Assessing the importance of the slow drift motion of floating wind turbine platforms

Richard C. Lupton, Robin S. Langley

Research output: Chapter in Book/Report/Conference proceedingConference contribution

Abstract

As offshore wind turbines are installed in deeper water, interest is growing in floating wind turbines because, among other reasons, they may become cheaper than fixed-bottom turbines at greater depths. When analysing floating wind turbines, linear diffraction theory is commonly used to model the hydrodynamic loads on the platform. While it well known that slow drift motion due to second-order loads can be important for other floating offshore platforms, it has not yet been established how important such effects are for floating wind turbines. In this paper we aim to give a general result by developing approximate closed-form expressions to estimate the second-order slow drift motion of platforms of different sizes. The values are benchmarked against a typical calculation of the slow-drift response of a platform. The results show that floating wind turbines, which tend to have smaller dimensions than other floating structures, may be expected to show smaller slow-drift motions.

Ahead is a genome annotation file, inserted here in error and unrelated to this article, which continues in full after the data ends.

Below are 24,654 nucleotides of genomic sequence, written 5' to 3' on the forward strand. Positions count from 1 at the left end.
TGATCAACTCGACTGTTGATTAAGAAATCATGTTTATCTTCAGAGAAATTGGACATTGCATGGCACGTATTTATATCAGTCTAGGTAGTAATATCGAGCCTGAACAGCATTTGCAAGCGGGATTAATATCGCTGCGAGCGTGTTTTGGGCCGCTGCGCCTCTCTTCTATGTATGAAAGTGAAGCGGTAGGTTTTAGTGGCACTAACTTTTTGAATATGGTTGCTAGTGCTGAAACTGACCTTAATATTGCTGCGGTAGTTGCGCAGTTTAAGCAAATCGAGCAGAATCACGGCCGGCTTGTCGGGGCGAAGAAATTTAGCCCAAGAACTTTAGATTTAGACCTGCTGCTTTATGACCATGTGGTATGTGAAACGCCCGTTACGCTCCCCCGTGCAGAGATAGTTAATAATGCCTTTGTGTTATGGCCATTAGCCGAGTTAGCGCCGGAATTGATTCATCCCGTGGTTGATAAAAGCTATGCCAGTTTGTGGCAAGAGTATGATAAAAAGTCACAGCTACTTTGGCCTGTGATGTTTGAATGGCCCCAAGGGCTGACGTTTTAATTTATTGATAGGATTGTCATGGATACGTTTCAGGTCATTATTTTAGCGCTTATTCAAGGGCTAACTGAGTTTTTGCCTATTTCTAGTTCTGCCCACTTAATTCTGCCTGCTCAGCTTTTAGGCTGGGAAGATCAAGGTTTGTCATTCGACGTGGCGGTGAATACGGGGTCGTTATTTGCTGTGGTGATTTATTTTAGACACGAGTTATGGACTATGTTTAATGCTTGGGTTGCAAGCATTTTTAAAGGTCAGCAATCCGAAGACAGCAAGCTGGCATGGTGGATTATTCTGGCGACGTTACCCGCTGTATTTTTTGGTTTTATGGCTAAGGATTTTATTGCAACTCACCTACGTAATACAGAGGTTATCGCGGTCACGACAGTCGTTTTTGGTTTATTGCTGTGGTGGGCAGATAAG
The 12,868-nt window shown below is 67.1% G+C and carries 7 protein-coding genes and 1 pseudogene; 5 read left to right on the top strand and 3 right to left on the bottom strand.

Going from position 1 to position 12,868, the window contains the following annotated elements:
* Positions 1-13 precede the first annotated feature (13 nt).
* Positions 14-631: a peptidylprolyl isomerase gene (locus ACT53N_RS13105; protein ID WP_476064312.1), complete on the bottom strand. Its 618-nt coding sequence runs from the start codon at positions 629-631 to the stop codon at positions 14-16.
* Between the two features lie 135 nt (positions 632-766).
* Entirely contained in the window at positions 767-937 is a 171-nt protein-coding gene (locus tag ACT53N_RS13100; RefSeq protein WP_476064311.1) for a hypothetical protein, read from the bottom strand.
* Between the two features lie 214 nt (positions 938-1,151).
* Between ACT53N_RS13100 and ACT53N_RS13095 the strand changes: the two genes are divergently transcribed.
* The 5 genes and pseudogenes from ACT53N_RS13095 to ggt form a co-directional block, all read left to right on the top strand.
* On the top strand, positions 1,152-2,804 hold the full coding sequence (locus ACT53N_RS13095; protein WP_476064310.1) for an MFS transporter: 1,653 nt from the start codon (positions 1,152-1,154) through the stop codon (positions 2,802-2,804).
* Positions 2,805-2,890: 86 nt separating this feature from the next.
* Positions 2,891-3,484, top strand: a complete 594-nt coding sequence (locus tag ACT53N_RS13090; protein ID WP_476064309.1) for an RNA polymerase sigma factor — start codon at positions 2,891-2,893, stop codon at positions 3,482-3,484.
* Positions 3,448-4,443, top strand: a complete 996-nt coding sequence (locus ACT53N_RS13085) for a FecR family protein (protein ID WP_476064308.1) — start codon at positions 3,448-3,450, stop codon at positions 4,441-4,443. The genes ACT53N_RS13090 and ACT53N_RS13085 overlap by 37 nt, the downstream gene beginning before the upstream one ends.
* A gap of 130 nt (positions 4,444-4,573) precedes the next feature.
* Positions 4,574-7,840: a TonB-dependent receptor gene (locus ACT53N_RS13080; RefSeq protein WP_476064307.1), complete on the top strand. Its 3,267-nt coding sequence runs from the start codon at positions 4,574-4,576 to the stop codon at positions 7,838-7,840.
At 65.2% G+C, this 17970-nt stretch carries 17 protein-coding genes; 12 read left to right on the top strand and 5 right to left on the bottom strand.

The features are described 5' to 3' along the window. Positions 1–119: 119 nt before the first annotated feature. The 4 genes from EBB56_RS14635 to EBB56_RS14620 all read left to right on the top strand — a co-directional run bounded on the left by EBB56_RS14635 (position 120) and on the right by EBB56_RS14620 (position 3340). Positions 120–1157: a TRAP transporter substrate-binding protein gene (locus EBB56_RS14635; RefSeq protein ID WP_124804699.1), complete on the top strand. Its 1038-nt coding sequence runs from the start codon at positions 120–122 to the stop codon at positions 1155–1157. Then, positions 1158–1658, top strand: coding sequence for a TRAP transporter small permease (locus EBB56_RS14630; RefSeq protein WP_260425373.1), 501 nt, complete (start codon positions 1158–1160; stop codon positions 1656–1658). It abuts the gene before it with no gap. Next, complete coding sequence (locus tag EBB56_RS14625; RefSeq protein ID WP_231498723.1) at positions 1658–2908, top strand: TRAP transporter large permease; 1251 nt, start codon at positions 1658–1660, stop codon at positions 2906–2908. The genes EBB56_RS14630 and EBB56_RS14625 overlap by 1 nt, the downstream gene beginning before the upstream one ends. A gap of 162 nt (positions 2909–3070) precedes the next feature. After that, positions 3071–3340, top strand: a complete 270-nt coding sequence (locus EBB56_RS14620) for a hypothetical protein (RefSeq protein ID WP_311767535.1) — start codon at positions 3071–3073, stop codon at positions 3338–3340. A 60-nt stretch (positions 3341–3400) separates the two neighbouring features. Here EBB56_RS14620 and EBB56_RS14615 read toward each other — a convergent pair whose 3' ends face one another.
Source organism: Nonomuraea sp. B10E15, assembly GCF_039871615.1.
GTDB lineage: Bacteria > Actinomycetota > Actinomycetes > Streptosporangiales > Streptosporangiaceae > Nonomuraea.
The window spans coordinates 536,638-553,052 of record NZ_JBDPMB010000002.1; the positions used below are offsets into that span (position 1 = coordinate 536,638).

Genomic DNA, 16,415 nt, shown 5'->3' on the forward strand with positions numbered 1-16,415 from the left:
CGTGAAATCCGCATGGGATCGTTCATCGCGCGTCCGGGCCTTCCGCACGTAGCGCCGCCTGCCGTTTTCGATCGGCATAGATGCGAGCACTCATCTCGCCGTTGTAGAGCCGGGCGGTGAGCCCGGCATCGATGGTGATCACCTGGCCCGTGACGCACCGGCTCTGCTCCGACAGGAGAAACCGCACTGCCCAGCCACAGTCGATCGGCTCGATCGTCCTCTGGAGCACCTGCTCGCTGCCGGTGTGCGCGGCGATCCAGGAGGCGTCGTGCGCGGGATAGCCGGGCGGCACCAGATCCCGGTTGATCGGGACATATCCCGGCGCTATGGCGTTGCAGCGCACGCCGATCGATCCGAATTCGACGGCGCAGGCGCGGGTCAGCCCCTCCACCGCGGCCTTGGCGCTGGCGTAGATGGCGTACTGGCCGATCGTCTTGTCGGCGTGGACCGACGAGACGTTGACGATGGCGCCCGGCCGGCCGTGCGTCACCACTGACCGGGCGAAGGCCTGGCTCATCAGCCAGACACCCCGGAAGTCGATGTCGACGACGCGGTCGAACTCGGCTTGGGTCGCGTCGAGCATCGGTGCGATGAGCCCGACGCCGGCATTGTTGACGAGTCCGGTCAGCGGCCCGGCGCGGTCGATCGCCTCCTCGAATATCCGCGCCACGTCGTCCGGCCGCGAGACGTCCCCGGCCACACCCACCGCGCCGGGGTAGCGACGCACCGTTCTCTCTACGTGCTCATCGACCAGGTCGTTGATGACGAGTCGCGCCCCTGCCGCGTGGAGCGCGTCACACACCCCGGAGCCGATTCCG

Original languageEnglish
Title of host publicationOcean Renewable Energy
PublisherAmerican Society of Mechanical Engineers (ASME)
Volume9A
ISBN (Electronic)9780791845530
DOIs
Publication statusPublished - 1 Jan 2014
EventASME 2014 33rd International Conference on Ocean, Offshore and Arctic Engineering, OMAE 2014 - San Francisco, USA United States
Duration: 8 Jun 201413 Jun 2014

Conference

ConferenceASME 2014 33rd International Conference on Ocean, Offshore and Arctic Engineering, OMAE 2014
CountryUSA United States
CitySan Francisco
Period8/06/1413/06/14

ASJC Scopus subject areas

  • Ocean Engineering
  • Energy Engineering and Power Technology
  • Mechanical Engineering

Cite this

Lupton, R. C., & Langley, R. S. (2014). Assessing the importance of the slow drift motion of floating wind turbine platforms. In Ocean Renewable Energy (Vol. 9A). American Society of Mechanical Engineers (ASME). https://doi.org/10.1115/OMAE2014-23859